Growing up as a young boy in Wales, my grandma’ cooked by the seasons – as did everyone because this was a time before the supermarkets’ coming. Wild garlic was special to Nana Jones. It grew plentifully on the steep banks of the stream that ran between her house and my family home. She swore by wild garlic leaves for cleansing the blood after the long winter months. She related the food she prepared to well-being in equal parts with pleasure – the two should walk hand-in-hand she told me.
New growth nettles have much the same properties You want only the top four new leaves and you will need a supermarket carrier bag full as they cook down quickly – the bravery comes with going foraging in a pair of Marigold rubber gloves – other ramblers will talk behind your back and snigger for sure. The ignominy is worth it – another chance to have your blood cleansed and a wild feast into the bargain. Soups, pesto and, our favourite, nettle champ with buttery potato mash – and they lose their sting immediately on cooking, so just take care rinsing them beforehand.
Waking, Walking Hungry Bears
Back to wild garlic – the German’s call it Baerlauch - literally ‘Bear’s Garlic’ – because in earlier times when bears roamed the countryside, it was the first food that they would eat when they came out of hibernation. A likely tale, but one with a certain panache. Just one more reason not to get too close to a brown bear I’d say. Wild pigs love it too – another species best avoided in the forest unless you have your gun cocked and at the ready – and your hunting license stamped up to date.
Forage for your own – rub a leaf between your fingers and you’ll know instantly it is garlic. The tiny white flowers are a giveaway too. Lily of the Valley has a similar, but ribbed leaf and is poisonous, so rubbing the garlic leaf is your safeguard because the aroma is clear and strong – when you come across wild garlic there will be plenty of it. Any good book to foraging will help – check you local library or on the Net.
Wild garlic, when you can find it, is specially fine as a leaf to stir through pasta dressed with melted butter and Parmesan. Cooked down like spinach it also goes specially well, in small portions, with Spring lamb – for me that must wait until Easter Sunday when I break my Lenten pledge of no meat nor Martini’s. Breakthrough yesterday when I found Lent officially ends on Easter Saturday – but we’ll stay with our tradition of the Easter Sunday feast.
Pesto made with wild garlic is very special – follow the traditional recipe to the letter, just replacing the basil with freshly picked wild garlic. Another favourite is eggs revueltos- the Spanish mid-morning breakfast of stirring beaten eggs in a frying pan through lightly cooked fresh vegetables, from wild garlic and wild asparagus (trigueros) to leaf spinach and tiny sliced artichoke hearts. My tip is to add one extra yolk to the egg mixture – and to mix the eggs with your fingers, not a fork.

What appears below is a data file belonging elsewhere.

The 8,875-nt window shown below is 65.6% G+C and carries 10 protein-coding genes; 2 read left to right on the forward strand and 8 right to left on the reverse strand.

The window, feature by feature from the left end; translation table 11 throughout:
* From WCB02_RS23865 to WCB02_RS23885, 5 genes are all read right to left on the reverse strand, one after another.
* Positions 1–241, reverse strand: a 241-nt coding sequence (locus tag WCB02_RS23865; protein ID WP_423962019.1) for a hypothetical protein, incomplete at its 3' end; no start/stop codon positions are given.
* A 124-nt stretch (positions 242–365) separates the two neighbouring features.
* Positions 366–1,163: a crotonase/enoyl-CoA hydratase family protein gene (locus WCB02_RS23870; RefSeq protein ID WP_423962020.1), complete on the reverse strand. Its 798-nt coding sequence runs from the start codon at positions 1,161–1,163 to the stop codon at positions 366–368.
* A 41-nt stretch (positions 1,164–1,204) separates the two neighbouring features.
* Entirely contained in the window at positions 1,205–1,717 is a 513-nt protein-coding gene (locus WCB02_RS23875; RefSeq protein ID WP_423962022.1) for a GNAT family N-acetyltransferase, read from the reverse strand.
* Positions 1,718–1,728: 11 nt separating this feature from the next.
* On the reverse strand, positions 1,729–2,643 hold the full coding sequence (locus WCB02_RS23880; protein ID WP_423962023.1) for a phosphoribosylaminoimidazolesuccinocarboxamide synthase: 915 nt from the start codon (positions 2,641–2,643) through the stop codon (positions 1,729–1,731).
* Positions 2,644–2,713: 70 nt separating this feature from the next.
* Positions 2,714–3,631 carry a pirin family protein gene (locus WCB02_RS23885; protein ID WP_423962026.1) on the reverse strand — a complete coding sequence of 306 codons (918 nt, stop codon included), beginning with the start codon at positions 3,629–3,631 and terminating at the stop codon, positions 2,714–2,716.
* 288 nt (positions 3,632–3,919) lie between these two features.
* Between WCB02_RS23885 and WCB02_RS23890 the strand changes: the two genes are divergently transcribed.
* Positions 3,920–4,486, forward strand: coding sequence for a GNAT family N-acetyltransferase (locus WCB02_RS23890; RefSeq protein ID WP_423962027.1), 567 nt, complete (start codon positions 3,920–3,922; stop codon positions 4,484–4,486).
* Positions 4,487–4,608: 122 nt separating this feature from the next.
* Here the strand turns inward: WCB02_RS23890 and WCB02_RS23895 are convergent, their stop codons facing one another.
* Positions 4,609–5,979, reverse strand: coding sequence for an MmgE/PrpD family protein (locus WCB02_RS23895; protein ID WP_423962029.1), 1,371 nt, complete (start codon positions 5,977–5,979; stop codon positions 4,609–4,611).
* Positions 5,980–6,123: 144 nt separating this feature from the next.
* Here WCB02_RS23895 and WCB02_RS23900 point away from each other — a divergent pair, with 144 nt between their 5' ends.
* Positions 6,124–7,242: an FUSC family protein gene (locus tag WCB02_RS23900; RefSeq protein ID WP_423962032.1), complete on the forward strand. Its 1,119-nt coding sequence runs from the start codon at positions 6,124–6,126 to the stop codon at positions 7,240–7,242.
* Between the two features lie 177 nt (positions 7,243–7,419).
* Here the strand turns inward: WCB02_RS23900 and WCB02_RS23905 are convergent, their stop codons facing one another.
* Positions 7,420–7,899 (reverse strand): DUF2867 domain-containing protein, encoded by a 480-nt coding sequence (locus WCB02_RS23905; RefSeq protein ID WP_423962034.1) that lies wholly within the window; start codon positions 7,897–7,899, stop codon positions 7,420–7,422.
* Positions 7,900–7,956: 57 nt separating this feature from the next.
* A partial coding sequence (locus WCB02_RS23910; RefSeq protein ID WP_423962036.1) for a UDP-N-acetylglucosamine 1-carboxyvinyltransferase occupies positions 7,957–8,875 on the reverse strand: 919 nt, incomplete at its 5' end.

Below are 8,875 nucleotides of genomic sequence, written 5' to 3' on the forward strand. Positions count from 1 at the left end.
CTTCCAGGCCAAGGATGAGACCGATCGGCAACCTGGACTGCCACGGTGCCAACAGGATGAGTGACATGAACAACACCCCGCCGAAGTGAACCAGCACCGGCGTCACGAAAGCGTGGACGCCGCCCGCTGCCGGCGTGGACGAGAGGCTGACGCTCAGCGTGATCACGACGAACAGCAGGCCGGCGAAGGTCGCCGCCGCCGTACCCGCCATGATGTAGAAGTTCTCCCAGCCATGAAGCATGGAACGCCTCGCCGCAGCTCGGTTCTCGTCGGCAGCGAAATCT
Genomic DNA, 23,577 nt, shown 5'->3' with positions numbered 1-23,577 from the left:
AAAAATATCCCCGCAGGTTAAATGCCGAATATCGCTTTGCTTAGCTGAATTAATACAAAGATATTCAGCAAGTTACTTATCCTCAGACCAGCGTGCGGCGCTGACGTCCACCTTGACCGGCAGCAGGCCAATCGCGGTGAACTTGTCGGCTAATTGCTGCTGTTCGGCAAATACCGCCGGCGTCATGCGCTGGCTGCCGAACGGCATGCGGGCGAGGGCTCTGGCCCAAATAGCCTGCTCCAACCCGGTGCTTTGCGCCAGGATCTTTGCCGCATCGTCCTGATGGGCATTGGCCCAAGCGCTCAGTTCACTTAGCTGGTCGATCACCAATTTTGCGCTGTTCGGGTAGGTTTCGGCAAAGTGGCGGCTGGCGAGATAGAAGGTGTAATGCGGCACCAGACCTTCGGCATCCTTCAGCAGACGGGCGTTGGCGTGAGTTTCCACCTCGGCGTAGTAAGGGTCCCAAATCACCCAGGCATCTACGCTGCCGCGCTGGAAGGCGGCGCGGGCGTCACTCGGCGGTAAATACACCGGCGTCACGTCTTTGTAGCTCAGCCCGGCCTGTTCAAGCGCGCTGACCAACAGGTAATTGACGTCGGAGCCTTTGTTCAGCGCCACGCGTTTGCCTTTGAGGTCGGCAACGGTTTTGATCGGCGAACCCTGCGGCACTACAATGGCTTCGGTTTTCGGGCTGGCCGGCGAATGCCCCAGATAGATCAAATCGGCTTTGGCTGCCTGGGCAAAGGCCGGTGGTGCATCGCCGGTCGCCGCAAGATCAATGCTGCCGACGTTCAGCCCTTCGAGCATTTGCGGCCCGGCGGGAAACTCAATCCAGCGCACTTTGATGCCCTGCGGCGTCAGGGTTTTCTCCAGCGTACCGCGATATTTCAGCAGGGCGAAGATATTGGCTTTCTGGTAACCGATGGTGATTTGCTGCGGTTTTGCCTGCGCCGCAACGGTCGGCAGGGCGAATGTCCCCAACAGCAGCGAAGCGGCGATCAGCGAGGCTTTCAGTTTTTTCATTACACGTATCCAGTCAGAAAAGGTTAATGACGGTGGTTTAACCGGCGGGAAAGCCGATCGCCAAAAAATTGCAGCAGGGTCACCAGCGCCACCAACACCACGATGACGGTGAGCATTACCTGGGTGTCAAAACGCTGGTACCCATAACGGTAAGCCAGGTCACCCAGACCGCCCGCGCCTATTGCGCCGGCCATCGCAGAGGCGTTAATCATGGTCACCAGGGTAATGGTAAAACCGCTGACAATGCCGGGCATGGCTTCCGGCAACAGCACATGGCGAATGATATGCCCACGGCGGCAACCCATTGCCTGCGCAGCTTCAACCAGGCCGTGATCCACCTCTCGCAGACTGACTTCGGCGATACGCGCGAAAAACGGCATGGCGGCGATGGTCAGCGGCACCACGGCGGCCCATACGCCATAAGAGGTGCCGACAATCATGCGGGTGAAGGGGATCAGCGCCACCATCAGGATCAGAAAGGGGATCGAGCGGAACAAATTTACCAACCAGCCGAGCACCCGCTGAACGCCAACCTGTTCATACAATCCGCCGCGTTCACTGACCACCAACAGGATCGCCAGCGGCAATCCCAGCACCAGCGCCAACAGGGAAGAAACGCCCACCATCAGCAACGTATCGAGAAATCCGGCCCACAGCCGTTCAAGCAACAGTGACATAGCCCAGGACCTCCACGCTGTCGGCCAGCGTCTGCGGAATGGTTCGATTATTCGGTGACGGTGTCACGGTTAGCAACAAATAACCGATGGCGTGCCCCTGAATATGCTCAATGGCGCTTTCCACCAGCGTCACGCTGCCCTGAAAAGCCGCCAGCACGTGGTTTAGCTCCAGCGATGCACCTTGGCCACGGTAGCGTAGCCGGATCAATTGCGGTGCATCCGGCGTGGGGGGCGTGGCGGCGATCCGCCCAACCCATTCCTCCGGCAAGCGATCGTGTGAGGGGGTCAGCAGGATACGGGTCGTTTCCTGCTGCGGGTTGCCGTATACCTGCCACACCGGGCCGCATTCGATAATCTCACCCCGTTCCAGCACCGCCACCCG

New season garlic is just arriving – hooray for that too as the winter stocks have begun to soften and brown. Wild garlic, if the cloves are large enough, is good roasted as an accompaniment to grilled meat or shellfish. Use is quickly as it doesn’t keep well and will shrink in a matter of days. Two quite different garlics to celebrate the Spring and the new coming – Easter can’t be far off.
Broad beans and peas will be here in days – break open a pod of either to make sure they are top quality because you’ll be asked to pay top price – the best come in from Italy, so best to check provenance too. Quite remarkable prices being asked for the first Jersey Royals – a few days ago I saw a record £17+ p/kilo. Remember these are grown in poly-tunnels to get to market early – like much of the early English asparagus – so none of the sea air which is trumpetted about by the PR’s. Are there people out there dumb enough to fall for that retailer greed?
The English Asparagus season was always May 1 to Mid-Summer’s Eve. Greed put an end to that tradition and so cheapened the ‘grass’ by lessening the anticipation of the first feast of this ancient plant which was recorded by the Persians – a civilisation who were one of the first to cultivate for food.
None of this greed and season dodging is Blue Collar Gastronomy. The beans and peas message is, as is my urge for you to try wild garlic – and nettles – if they’re new to you.
I never thought when I began my blog last year that I’d post a single piece involving waking brown bears, cleansing blood, wild garlic and eggs revueltos for breakfast, but I just did. Thank you long since passed Nana Jones – I learned so much in your kitchen at the old Cherry Tree Cottage.
Post Script: Such was the influence of my Grandma’s cooking craft that her kitchen memory lives on as far away as Sete (Herault).